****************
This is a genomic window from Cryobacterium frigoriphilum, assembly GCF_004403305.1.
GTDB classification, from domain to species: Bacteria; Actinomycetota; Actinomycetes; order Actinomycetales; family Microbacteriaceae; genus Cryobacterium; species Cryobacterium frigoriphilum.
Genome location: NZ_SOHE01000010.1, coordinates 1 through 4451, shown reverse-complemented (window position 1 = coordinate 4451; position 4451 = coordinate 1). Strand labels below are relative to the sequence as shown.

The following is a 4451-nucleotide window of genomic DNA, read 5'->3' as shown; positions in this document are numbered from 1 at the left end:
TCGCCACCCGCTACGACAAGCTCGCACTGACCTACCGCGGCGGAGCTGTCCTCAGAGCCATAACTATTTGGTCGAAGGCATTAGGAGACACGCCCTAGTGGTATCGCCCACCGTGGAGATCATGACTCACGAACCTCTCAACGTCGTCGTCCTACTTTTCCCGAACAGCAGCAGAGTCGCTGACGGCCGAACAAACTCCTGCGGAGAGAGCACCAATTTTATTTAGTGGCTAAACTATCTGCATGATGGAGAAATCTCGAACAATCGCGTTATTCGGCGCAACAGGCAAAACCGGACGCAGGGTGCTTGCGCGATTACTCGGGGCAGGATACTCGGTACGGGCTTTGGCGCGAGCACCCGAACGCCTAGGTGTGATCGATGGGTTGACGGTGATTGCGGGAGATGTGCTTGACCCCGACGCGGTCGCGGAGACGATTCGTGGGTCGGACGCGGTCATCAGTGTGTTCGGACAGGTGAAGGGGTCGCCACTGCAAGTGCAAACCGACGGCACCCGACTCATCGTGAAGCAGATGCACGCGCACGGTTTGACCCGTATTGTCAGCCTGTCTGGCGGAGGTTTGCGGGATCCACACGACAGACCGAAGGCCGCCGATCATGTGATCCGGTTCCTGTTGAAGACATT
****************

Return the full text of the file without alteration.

This is a genomic window from Cryobacterium frigoriphilum, assembly GCF_004403305.1.
GTDB classification, from domain to species: Bacteria; Actinomycetota; Actinomycetes; order Actinomycetales; family Microbacteriaceae; genus Cryobacterium; species Cryobacterium frigoriphilum.
Genome location: NZ_SOHE01000010.1, coordinates 1 through 4451, shown reverse-complemented (window position 1 = coordinate 4451; position 4451 = coordinate 1). Strand labels below are relative to the sequence as shown.

The following is a 4451-nucleotide window of genomic DNA, read 5'->3' as shown; positions in this document are numbered from 1 at the left end:
TCGCCACCCGCTACGACAAGCTCGCACTGACCTACCGCGGCGGAGCTGTCCTCAGAGCCATAACTATTTGGTCGAAGGCATTAGGAGACACGCCCTAGTGGTATCGCCCACCGTGGAGATCATGACTCACGAACCTCTCAACGTCGTCGTCCTACTTTTCCCGAACAGCAGCAGAGTCGCTGACGGCCGAACAAACTCCTGCGGAGAGAGCACCAATTTTATTTAGTGGCTAAACTATCTGCATGATGGAGAAATCTCGAACAATCGCGTTATTCGGCGCAACAGGCAAAACCGGACGCAGGGTGCTTGCGCGATTACTCGGGGCAGGATACTCGGTACGGGCTTTGGCGCGAGCACCCGAACGCCTAGGTGTGATCGATGGGTTGACGGTGATTGCGGGAGATGTGCTTGACCCCGACGCGGTCGCGGAGACGATTCGTGGGTCGGACGCGGTCATCAGTGTGTTCGGACAGGTGAAGGGGTCGCCACTGCAAGTGCAAACCGACGGCACCCGACTCATCGTGAAGCAGATGCACGCGCACGGTTTGACCCGTATTGTCAGCCTGTCTGGCGGAGGTTTGCGGGATCCACACGACAGACCGAAGGCCGCCGATCATGTGATCCGGTTCCTGTTGAAGACATT